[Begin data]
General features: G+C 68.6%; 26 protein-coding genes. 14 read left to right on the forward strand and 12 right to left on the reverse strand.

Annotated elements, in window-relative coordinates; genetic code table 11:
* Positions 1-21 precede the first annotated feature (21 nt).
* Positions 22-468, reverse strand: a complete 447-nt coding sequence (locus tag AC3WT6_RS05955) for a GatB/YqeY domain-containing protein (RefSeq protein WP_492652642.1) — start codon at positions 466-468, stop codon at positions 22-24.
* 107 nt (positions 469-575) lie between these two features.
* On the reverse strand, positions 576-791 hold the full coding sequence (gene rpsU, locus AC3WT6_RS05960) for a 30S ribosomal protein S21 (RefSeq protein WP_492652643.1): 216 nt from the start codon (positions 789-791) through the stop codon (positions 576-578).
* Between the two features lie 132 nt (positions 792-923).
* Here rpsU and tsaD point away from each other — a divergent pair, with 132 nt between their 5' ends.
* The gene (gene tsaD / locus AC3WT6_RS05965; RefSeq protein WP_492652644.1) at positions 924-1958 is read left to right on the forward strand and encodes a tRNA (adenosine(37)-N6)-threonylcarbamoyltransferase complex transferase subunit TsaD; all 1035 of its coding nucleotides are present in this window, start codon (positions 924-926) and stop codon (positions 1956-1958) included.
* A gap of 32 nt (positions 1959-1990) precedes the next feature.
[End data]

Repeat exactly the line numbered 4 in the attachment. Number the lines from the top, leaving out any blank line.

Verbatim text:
* Positions 22-468, reverse strand: a complete 447-nt coding sequence (locus tag AC3WT6_RS05955) for a GatB/YqeY domain-containing protein (RefSeq protein WP_492652642.1) — start codon at positions 466-468, stop codon at positions 22-24.